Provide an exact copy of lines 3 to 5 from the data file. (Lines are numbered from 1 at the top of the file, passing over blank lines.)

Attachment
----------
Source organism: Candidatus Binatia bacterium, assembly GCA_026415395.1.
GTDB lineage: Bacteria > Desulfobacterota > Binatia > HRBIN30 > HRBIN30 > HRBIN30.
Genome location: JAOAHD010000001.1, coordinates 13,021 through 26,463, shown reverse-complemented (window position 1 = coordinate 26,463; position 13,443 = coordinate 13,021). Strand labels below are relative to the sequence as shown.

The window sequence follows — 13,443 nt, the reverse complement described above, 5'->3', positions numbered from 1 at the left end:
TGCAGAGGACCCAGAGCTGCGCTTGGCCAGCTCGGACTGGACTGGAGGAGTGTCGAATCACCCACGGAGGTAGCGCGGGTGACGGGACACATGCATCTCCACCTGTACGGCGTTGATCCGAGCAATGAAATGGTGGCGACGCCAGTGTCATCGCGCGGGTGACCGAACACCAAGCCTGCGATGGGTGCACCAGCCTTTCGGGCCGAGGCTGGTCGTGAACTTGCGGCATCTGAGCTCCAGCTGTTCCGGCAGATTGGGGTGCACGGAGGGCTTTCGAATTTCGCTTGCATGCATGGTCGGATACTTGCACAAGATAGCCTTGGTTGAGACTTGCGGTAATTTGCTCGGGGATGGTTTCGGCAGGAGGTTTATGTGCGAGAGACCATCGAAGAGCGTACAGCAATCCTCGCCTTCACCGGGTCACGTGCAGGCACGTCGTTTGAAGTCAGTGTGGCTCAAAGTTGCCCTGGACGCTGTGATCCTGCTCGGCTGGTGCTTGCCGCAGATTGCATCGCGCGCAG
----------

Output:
Genome location: JAOAHD010000001.1, coordinates 13,021 through 26,463, shown reverse-complemented (window position 1 = coordinate 26,463; position 13,443 = coordinate 13,021). Strand labels below are relative to the sequence as shown.

The window sequence follows — 13,443 nt, the reverse complement described above, 5'->3', positions numbered from 1 at the left end:
TGCAGAGGACCCAGAGCTGCGCTTGGCCAGCTCGGACTGGACTGGAGGAGTGTCGAATCACCCACGGAGGTAGCGCGGGTGACGGGACACATGCATCTCCACCTGTACGGCGTTGATCCGAGCAATGAAATGGTGGCGACGCCAGTGTCATCGCGCGGGTGACCGAACACCAAGCCTGCGATGGGTGCACCAGCCTTTCGGGCCGAGGCTGGTCGTGAACTTGCGGCATCTGAGCTCCAGCTGTTCCGGCAGATTGGGGTGCACGGAGGGCTTTCGAATTTCGCTTGCATGCATGGTCGGATACTTGCACAAGATAGCCTTGGTTGAGACTTGCGGTAATTTGCTCGGGGATGGTTTCGGCAGGAGGTTTATGTGCGAGAGACCATCGAAGAGCGTACAGCAATCCTCGCCTTCACCGGGTCACGTGCAGGCACGTCGTTTGAAGTCAGTGTGGCTCAAAGTTGCCCTGGACGCTGTGATCCTGCTCGGCTGGTGCTTGCCGCAGATTGCATCGCGCGCAG